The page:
45 degrees multiplied by our proportion, which is 2 pi/360 degrees.

Before we jump straight into the calculation, it's important that we see what happens with our units of measure. We have 45 degrees on top. We also have 2 pi radians on the top of the fraction. On the bottom, we only have degrees. Since we have the measure of degrees on the top and bottom, they cancel each other out.

Now that we have (45 * 2 pi) / 360, we can begin to calculate.

45 * 2 = 90. This leaves us with 90 pi radians / 360.

90 / 360 = 1 / 4. We are left with (1 * pi) / 4.

The 1 is understood, so we can simplify and leave it out. Our answer is pi/4 radians.

We know that a 45 degree angle and a pi/4 radians angle are the same.

Now, let's take a look at the whole process in reverse.

Let's say we were given an angle measure of 5pi/6 radians and were asked to convert it to degrees. We always need to begin by setting up our proportion. Our two numbers are **360 degrees** and **2 pi radians**. In this case what we **want** is degrees, so getting degrees is our **top** priority. You would place 360 degrees on the top part of the fraction. Radians is what we already have, so it is the **low** priority. 2 pi radians goes on the bottom.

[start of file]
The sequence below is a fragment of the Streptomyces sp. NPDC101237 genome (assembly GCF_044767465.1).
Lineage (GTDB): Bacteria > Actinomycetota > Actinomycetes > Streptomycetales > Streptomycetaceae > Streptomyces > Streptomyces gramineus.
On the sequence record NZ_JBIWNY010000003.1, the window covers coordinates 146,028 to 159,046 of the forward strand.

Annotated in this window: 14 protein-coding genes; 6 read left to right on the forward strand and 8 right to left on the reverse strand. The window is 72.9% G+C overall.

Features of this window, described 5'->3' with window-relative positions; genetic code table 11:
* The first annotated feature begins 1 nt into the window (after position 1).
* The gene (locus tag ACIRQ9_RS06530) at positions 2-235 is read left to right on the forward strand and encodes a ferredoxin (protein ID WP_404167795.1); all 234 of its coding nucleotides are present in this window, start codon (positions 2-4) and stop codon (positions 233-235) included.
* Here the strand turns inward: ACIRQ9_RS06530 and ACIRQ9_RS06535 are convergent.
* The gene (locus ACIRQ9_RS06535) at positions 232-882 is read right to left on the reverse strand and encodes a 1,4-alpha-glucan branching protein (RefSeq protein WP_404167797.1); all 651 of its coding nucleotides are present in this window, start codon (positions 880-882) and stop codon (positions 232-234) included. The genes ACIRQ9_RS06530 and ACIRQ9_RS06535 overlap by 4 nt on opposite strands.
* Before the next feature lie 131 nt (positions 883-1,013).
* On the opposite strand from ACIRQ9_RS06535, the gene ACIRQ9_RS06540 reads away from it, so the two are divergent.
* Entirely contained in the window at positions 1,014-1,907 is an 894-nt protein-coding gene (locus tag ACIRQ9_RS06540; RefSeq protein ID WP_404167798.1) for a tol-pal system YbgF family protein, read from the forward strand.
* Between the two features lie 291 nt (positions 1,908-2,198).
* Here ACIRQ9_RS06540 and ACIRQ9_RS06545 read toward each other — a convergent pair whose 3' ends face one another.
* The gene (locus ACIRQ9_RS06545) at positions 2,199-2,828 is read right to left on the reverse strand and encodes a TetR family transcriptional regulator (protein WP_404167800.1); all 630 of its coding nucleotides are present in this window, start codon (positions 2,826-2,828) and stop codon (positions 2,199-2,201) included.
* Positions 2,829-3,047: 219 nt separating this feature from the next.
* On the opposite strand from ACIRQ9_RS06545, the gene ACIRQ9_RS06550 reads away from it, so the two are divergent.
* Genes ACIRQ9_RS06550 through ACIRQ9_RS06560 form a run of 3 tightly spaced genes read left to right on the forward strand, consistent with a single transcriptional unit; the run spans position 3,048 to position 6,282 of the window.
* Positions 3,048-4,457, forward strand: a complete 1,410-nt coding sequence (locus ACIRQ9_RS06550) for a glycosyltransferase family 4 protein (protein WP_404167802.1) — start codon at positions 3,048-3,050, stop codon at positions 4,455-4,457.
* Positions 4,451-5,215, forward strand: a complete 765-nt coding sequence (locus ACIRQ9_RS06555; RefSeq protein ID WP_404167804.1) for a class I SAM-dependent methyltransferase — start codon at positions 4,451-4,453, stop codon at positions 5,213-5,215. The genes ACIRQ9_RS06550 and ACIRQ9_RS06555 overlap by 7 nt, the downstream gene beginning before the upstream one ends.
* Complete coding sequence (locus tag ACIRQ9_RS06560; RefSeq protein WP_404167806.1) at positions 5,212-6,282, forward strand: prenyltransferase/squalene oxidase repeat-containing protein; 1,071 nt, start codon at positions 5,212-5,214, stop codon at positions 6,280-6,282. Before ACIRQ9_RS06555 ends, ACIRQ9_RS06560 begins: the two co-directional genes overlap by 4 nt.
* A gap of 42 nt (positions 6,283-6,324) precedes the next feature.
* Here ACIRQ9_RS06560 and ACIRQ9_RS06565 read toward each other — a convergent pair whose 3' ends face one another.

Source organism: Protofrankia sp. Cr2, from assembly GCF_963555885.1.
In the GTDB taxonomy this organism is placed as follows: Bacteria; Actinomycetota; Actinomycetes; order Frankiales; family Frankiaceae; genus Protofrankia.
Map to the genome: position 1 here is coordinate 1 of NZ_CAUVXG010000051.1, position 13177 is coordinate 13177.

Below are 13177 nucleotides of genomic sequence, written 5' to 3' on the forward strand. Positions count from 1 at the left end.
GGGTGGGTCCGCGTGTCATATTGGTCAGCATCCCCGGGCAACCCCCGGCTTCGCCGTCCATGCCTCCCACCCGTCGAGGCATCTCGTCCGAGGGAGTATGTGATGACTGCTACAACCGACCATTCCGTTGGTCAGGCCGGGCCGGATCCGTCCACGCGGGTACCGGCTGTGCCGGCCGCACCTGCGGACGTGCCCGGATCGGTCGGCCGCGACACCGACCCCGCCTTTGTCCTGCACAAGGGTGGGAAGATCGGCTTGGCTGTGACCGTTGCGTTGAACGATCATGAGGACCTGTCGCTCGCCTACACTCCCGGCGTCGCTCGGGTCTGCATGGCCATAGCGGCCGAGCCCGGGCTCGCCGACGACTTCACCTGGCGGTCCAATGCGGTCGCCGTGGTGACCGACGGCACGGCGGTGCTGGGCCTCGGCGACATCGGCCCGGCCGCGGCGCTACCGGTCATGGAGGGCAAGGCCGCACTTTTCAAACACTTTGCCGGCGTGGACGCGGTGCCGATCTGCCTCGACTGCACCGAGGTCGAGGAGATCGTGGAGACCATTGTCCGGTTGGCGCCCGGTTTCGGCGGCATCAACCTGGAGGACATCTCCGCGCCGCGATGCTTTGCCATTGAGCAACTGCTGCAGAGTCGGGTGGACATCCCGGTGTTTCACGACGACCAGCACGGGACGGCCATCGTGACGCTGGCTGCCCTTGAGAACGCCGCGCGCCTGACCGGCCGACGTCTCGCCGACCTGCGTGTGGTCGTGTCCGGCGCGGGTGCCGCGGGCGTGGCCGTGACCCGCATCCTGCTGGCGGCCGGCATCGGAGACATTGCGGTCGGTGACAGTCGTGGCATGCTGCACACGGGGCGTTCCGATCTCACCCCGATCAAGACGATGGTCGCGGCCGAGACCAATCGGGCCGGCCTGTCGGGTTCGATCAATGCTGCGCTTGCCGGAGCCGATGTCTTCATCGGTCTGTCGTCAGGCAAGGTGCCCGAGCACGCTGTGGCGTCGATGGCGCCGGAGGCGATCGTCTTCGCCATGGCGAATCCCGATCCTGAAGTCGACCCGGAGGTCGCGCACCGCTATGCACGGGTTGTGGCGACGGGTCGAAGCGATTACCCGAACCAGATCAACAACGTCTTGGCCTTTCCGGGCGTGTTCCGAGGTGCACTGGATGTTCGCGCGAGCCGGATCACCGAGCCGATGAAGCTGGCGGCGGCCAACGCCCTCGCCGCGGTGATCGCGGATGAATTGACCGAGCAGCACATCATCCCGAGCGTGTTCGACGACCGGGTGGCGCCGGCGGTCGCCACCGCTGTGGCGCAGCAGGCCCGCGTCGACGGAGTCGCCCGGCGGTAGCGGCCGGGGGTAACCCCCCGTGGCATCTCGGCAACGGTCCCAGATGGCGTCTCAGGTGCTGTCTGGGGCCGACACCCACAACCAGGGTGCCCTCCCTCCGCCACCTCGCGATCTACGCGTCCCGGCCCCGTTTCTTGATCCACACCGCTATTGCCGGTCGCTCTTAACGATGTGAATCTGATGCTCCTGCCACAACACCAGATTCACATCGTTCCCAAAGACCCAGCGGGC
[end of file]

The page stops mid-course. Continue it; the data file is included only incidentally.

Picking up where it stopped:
Now that we have our proportion set up, let's multiply.

We have 5 pi/6 radians * 360 degrees / 2 pi radians.

We multiply these and get (5 pi radians * 360 degrees) / (6 * 2 pi radians).

Before we compute the numbers, let's look at the units of measure. We have both radians and degrees on top, but we divided by radians. Since we have radians on top and bottom, they cancel each other out. Now we can move on to the numbers.